More than 120 years after Oscar Wilde submitted "The Picture of Dorian Gray" for publication in "Lippincott s Monthly Magazine," the uncensored version of his novel appears here for the first time in a paperback edition. This volume restores all of the material removed by the novel s first editor.
Upon receipt of the typescript, Wilde s editor panicked at what he saw. Contained within its pages was material he feared readers would find offensive especially instances of graphic homosexual content. He proceeded to go through the typescript with his pencil, cleaning it up until he made it acceptable to the most fastidious taste. Wilde did not see these changes until his novel appeared in print. Wilde s editor s concern was well placed. Even in its redacted form, the novel caused public outcry. The British press condemned it as vulgar, unclean, poisonous, discreditable, and a sham. When Wilde later enlarged the novel for publication in book form, he responded to his critics by further toning down its immoral elements.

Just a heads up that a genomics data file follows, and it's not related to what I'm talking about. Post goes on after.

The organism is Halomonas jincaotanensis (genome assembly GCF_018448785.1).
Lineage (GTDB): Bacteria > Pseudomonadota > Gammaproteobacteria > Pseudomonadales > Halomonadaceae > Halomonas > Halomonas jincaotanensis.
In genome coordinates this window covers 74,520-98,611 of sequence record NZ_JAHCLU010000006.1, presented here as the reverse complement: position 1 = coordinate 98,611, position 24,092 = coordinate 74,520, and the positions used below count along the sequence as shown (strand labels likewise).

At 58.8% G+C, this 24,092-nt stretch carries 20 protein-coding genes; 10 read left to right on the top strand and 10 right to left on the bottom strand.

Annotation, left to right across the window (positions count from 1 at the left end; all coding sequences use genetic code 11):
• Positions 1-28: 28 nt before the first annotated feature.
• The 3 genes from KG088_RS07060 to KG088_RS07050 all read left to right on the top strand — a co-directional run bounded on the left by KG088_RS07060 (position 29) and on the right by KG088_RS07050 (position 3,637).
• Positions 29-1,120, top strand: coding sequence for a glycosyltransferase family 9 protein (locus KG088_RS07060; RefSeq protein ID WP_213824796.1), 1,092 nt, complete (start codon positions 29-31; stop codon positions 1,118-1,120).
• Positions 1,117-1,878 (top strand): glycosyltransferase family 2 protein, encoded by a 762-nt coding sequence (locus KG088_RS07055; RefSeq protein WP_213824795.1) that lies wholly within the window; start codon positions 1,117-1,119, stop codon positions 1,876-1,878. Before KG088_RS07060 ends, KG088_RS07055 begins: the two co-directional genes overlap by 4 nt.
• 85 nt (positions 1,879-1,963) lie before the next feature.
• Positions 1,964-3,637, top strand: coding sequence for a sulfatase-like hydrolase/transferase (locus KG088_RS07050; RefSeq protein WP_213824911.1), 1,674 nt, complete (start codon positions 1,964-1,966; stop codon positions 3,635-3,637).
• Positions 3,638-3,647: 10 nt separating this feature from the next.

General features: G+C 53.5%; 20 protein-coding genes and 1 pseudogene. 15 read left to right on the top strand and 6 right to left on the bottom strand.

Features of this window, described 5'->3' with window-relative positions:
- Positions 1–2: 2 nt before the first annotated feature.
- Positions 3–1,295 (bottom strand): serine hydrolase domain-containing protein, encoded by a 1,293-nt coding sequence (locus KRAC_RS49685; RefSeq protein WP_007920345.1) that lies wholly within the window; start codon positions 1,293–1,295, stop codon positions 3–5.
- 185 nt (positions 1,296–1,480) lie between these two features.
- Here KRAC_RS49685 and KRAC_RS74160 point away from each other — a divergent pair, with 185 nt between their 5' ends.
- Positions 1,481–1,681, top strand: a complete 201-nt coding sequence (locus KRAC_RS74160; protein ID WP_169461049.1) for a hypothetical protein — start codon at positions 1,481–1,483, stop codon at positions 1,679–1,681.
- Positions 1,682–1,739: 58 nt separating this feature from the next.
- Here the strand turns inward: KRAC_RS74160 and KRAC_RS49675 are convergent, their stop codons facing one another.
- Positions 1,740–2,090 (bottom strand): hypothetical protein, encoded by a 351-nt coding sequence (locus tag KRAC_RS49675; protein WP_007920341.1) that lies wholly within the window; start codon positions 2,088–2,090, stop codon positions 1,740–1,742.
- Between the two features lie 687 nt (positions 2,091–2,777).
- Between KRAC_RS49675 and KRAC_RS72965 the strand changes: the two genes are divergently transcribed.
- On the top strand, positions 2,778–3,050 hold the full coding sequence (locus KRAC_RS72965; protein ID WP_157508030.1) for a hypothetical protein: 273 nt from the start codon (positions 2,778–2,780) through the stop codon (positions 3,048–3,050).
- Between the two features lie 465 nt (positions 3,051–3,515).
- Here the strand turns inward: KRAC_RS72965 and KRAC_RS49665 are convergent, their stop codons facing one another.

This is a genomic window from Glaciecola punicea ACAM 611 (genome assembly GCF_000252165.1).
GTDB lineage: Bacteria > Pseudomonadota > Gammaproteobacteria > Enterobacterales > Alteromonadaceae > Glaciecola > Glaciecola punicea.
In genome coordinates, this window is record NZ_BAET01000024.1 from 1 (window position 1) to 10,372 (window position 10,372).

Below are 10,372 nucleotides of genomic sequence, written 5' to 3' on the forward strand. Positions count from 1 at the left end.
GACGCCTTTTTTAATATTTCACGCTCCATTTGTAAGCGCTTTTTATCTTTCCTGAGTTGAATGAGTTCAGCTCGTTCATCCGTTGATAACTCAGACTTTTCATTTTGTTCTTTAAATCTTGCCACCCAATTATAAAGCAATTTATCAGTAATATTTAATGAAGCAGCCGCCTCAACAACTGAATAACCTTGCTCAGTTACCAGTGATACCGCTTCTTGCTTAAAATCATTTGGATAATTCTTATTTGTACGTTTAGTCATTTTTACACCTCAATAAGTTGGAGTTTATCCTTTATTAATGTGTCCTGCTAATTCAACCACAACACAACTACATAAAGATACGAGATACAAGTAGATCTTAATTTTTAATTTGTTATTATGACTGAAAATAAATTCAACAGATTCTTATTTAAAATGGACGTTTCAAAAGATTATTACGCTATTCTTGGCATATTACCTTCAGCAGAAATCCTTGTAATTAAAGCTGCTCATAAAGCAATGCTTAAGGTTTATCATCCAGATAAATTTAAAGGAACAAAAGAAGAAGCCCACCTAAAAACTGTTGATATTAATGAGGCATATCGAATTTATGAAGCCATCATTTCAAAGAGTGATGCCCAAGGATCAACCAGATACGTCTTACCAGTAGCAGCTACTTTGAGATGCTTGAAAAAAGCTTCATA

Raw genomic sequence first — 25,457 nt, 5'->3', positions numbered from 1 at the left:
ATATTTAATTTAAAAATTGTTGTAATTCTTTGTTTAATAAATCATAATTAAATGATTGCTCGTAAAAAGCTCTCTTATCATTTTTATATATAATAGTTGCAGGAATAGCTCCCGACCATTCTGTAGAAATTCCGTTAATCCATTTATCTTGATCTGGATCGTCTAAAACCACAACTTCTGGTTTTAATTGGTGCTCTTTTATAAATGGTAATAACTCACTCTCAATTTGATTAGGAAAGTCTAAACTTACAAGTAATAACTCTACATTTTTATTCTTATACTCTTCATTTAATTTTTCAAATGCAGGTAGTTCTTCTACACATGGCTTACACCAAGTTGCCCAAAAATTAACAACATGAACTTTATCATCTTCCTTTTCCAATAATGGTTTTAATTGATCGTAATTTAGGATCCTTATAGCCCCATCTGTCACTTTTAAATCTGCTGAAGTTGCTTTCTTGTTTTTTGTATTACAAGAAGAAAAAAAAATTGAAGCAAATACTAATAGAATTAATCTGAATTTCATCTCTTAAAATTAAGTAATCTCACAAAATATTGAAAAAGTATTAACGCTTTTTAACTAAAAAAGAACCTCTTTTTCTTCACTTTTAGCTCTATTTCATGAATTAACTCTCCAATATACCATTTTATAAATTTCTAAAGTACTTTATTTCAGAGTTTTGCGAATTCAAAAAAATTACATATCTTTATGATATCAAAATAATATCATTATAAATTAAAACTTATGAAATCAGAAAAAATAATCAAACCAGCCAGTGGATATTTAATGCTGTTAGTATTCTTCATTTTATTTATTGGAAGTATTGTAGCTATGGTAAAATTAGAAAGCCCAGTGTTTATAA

Wilde famously said that "The Picture of Dorian Gray" contains much of me: Basil Hallward is what I think I am, Lord Henry what the world thinks me, and Dorian what I would like to be in other ages, perhaps. Wilde s comment suggests a backward glance to a Greek or Dorian Age, but also a forward-looking view to a more permissive time than his own repressive Victorian era. By implication, Wilde would have preferred we read today the uncensored version of his novel.